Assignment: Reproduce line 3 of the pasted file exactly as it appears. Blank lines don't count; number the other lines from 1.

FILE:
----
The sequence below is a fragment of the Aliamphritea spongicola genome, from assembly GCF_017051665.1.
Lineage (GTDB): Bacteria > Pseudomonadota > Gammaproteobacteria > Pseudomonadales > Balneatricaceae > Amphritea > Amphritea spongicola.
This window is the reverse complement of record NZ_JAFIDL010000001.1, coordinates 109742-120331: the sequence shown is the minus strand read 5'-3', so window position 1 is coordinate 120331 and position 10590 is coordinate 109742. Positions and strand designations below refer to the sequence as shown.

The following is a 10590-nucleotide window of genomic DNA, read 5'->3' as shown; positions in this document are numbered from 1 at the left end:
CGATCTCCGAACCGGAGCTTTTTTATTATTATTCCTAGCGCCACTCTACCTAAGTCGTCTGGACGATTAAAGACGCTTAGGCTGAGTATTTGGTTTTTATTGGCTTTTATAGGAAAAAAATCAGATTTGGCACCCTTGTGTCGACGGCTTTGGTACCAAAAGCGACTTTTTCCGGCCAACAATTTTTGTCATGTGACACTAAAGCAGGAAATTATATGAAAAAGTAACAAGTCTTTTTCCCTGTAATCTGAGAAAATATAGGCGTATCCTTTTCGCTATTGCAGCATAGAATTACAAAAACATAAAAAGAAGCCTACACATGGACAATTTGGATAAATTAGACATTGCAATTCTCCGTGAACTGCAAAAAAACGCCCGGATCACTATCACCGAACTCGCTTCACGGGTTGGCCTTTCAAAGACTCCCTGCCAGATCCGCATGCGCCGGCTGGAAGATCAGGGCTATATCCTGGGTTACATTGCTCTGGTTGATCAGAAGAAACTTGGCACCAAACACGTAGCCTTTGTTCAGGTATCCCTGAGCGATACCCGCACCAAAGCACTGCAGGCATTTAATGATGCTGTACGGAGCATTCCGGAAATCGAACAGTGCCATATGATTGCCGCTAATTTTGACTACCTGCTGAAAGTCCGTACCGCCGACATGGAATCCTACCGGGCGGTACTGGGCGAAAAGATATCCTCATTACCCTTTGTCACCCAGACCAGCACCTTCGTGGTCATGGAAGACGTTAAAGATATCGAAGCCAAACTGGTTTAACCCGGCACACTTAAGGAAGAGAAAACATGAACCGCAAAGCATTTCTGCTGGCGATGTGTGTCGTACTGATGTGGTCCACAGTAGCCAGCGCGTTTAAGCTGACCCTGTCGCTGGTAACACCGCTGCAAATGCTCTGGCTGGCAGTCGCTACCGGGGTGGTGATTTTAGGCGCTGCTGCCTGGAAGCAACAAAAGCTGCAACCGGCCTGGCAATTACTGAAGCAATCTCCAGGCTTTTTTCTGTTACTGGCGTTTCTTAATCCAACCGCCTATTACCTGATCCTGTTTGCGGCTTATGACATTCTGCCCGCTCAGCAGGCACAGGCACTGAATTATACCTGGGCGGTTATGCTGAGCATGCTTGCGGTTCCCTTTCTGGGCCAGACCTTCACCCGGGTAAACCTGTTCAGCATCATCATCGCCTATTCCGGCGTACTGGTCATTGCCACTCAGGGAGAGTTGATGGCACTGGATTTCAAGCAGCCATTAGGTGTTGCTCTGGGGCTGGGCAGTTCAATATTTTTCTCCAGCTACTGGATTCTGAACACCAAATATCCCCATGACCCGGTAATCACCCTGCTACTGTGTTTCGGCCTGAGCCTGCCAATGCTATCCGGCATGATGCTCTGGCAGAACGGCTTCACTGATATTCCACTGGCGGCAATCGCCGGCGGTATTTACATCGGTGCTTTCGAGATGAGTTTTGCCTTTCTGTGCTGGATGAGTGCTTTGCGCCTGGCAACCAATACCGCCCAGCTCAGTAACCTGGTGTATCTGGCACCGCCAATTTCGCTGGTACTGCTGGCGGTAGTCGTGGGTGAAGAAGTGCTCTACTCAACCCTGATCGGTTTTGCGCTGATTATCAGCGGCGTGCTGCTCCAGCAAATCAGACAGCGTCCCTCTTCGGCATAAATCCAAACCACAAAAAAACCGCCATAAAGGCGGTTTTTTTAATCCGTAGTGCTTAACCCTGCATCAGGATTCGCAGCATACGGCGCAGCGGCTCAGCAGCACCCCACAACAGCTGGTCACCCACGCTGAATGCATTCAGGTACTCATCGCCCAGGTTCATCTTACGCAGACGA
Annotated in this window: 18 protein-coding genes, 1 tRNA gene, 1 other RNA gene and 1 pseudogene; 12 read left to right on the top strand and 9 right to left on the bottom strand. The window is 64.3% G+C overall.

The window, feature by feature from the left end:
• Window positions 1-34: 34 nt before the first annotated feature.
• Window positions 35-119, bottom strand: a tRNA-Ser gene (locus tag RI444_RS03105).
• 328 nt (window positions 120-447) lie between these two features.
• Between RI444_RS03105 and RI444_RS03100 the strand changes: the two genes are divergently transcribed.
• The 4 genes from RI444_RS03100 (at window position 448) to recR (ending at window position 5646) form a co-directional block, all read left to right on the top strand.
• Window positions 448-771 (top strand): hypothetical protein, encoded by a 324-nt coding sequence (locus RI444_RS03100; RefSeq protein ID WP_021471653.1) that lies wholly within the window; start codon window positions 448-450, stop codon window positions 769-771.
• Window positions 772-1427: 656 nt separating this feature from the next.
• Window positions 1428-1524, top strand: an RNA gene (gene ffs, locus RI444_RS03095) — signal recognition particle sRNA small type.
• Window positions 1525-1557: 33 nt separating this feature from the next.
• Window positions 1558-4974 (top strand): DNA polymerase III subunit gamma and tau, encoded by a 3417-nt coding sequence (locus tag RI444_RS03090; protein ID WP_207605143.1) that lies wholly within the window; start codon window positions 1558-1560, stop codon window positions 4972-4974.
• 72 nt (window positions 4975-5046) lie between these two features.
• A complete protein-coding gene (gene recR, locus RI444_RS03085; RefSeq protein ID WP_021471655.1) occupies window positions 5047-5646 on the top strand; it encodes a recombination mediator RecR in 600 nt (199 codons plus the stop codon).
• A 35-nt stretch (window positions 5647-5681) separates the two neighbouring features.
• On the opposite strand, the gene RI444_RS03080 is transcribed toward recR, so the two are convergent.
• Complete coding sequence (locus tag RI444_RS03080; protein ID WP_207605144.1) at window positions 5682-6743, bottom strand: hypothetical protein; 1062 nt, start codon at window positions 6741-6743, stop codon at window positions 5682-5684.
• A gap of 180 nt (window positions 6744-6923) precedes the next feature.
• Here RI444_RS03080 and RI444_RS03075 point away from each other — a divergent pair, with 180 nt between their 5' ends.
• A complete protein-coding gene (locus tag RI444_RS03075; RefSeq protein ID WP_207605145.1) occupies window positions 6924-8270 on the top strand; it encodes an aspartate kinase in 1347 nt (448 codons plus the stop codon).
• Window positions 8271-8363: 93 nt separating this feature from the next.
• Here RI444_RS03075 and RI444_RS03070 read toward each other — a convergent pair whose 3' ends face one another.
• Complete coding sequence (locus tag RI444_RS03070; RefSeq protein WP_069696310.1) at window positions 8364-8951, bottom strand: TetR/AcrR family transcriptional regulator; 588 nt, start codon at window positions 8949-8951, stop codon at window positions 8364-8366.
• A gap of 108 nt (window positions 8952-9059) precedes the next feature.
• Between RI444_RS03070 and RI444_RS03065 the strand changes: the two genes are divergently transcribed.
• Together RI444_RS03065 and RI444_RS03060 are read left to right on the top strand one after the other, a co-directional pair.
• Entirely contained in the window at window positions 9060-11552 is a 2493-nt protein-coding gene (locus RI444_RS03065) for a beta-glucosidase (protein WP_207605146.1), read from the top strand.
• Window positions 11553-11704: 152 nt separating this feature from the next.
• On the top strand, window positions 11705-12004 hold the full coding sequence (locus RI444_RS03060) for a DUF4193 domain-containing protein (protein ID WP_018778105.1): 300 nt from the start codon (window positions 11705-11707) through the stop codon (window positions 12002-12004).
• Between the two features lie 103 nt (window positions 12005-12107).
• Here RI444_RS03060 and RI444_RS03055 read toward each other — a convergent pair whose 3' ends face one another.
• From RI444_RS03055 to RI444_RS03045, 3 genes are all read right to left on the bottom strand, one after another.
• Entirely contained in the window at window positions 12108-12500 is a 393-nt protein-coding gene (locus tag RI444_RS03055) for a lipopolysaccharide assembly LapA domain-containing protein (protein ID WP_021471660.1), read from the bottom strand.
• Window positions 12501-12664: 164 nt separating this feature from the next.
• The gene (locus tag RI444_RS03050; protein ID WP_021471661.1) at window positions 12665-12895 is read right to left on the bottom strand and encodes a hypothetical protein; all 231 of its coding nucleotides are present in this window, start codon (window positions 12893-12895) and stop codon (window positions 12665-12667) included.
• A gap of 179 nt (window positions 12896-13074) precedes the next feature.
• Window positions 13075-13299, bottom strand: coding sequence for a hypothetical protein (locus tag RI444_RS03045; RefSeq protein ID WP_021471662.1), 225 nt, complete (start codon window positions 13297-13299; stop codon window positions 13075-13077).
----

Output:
This window is the reverse complement of record NZ_JAFIDL010000001.1, coordinates 109742-120331: the sequence shown is the minus strand read 5'-3', so window position 1 is coordinate 120331 and position 10590 is coordinate 109742. Positions and strand designations below refer to the sequence as shown.